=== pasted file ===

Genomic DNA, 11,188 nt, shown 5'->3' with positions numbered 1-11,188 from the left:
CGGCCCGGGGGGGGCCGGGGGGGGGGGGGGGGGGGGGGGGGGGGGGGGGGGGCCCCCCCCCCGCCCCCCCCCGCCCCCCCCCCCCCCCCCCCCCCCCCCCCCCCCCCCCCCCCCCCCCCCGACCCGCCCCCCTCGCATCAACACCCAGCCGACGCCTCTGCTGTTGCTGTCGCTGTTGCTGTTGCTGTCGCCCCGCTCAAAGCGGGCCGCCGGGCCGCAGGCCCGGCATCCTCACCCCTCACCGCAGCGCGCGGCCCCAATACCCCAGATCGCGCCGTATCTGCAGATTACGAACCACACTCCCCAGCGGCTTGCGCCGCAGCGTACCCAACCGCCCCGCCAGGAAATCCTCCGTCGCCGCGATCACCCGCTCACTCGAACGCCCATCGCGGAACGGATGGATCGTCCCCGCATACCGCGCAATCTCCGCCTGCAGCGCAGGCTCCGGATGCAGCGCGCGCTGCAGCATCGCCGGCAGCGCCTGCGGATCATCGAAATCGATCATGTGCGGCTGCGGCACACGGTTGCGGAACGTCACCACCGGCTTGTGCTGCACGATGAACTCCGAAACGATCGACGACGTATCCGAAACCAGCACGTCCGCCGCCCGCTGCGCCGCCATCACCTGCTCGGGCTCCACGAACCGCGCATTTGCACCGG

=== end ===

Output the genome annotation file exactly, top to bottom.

Genomic DNA, 11,188 nt, shown 5'->3' with positions numbered 1-11,188 from the left:
CGGCCCGGGGGGGGCCGGGGGGGGGGGGGGGGGGGGGGGGGGGGGGGGGGGGCCCCCCCCCCGCCCCCCCCCGCCCCCCCCCCCCCCCCCCCCCCCCCCCCCCCCCCCCCCCCCCCCCCCGACCCGCCCCCCTCGCATCAACACCCAGCCGACGCCTCTGCTGTTGCTGTCGCTGTTGCTGTTGCTGTCGCCCCGCTCAAAGCGGGCCGCCGGGCCGCAGGCCCGGCATCCTCACCCCTCACCGCAGCGCGCGGCCCCAATACCCCAGATCGCGCCGTATCTGCAGATTACGAACCACACTCCCCAGCGGCTTGCGCCGCAGCGTACCCAACCGCCCCGCCAGGAAATCCTCCGTCGCCGCGATCACCCGCTCACTCGAACGCCCATCGCGGAACGGATGGATCGTCCCCGCATACCGCGCAATCTCCGCCTGCAGCGCAGGCTCCGGATGCAGCGCGCGCTGCAGCATCGCCGGCAGCGCCTGCGGATCATCGAAATCGATCATGTGCGGCTGCGGCACACGGTTGCGGAACGTCACCACCGGCTTGTGCTGCACGATGAACTCCGAAACGATCGACGACGTATCCGAAACCAGCACGTCCGCCGCCCGCTGCGCCGCCATCACCTGCTCGGGCTCCACGAACCGCGCATTTGCACCGG